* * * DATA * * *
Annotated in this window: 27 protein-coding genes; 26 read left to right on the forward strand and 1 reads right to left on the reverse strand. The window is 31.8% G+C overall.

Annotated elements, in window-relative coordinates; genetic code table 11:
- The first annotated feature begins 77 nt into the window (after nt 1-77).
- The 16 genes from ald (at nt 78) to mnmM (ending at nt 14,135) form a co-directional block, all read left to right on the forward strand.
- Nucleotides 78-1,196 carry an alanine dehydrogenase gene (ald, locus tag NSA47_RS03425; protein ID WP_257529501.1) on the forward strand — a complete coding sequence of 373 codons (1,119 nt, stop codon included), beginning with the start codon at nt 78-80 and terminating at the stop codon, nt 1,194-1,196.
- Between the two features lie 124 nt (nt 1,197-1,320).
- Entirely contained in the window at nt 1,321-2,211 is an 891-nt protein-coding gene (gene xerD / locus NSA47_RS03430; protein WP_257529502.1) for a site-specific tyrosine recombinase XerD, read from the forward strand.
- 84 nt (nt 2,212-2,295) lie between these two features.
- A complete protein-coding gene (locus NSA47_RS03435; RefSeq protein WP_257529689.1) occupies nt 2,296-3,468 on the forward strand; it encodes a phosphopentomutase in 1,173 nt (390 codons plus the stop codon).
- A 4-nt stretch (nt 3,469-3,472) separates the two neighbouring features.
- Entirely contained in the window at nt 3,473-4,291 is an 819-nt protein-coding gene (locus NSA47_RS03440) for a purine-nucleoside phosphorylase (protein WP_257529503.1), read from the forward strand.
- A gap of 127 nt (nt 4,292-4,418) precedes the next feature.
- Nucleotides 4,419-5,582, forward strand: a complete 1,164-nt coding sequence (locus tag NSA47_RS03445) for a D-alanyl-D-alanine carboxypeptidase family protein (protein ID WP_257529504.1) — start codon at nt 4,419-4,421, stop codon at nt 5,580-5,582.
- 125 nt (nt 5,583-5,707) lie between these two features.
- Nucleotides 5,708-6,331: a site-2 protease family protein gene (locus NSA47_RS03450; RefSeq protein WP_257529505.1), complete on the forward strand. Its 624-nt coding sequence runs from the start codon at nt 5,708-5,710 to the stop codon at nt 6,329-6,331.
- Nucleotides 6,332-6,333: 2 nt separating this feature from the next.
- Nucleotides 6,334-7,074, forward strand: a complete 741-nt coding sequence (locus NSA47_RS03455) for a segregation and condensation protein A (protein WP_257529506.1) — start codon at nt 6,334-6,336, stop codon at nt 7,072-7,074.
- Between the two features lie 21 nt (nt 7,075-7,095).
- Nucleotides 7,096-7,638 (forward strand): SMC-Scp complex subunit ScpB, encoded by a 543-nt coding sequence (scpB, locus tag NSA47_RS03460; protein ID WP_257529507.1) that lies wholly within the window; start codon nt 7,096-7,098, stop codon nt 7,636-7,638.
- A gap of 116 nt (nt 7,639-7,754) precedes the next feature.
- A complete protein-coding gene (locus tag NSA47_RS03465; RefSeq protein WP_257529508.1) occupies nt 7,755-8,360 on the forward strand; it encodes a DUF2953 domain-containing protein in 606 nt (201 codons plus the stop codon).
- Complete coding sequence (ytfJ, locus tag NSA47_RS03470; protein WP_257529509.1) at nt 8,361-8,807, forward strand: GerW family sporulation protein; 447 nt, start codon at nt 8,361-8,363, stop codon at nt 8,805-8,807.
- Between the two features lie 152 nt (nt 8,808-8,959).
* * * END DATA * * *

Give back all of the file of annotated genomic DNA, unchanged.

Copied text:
Annotated in this window: 27 protein-coding genes; 26 read left to right on the forward strand and 1 reads right to left on the reverse strand. The window is 31.8% G+C overall.

Annotated elements, in window-relative coordinates; genetic code table 11:
- The first annotated feature begins 77 nt into the window (after nt 1-77).
- The 16 genes from ald (at nt 78) to mnmM (ending at nt 14,135) form a co-directional block, all read left to right on the forward strand.
- Nucleotides 78-1,196 carry an alanine dehydrogenase gene (ald, locus tag NSA47_RS03425; protein ID WP_257529501.1) on the forward strand — a complete coding sequence of 373 codons (1,119 nt, stop codon included), beginning with the start codon at nt 78-80 and terminating at the stop codon, nt 1,194-1,196.
- Between the two features lie 124 nt (nt 1,197-1,320).
- Entirely contained in the window at nt 1,321-2,211 is an 891-nt protein-coding gene (gene xerD / locus NSA47_RS03430; protein WP_257529502.1) for a site-specific tyrosine recombinase XerD, read from the forward strand.
- 84 nt (nt 2,212-2,295) lie between these two features.
- A complete protein-coding gene (locus NSA47_RS03435; RefSeq protein WP_257529689.1) occupies nt 2,296-3,468 on the forward strand; it encodes a phosphopentomutase in 1,173 nt (390 codons plus the stop codon).
- A 4-nt stretch (nt 3,469-3,472) separates the two neighbouring features.
- Entirely contained in the window at nt 3,473-4,291 is an 819-nt protein-coding gene (locus NSA47_RS03440) for a purine-nucleoside phosphorylase (protein WP_257529503.1), read from the forward strand.
- A gap of 127 nt (nt 4,292-4,418) precedes the next feature.
- Nucleotides 4,419-5,582, forward strand: a complete 1,164-nt coding sequence (locus tag NSA47_RS03445) for a D-alanyl-D-alanine carboxypeptidase family protein (protein ID WP_257529504.1) — start codon at nt 4,419-4,421, stop codon at nt 5,580-5,582.
- 125 nt (nt 5,583-5,707) lie between these two features.
- Nucleotides 5,708-6,331: a site-2 protease family protein gene (locus NSA47_RS03450; RefSeq protein WP_257529505.1), complete on the forward strand. Its 624-nt coding sequence runs from the start codon at nt 5,708-5,710 to the stop codon at nt 6,329-6,331.
- Nucleotides 6,332-6,333: 2 nt separating this feature from the next.
- Nucleotides 6,334-7,074, forward strand: a complete 741-nt coding sequence (locus NSA47_RS03455) for a segregation and condensation protein A (protein WP_257529506.1) — start codon at nt 6,334-6,336, stop codon at nt 7,072-7,074.
- Between the two features lie 21 nt (nt 7,075-7,095).
- Nucleotides 7,096-7,638 (forward strand): SMC-Scp complex subunit ScpB, encoded by a 543-nt coding sequence (scpB, locus tag NSA47_RS03460; protein ID WP_257529507.1) that lies wholly within the window; start codon nt 7,096-7,098, stop codon nt 7,636-7,638.
- A gap of 116 nt (nt 7,639-7,754) precedes the next feature.
- A complete protein-coding gene (locus tag NSA47_RS03465; RefSeq protein WP_257529508.1) occupies nt 7,755-8,360 on the forward strand; it encodes a DUF2953 domain-containing protein in 606 nt (201 codons plus the stop codon).
- Complete coding sequence (ytfJ, locus tag NSA47_RS03470; protein WP_257529509.1) at nt 8,361-8,807, forward strand: GerW family sporulation protein; 447 nt, start codon at nt 8,361-8,363, stop codon at nt 8,805-8,807.
- Between the two features lie 152 nt (nt 8,808-8,959).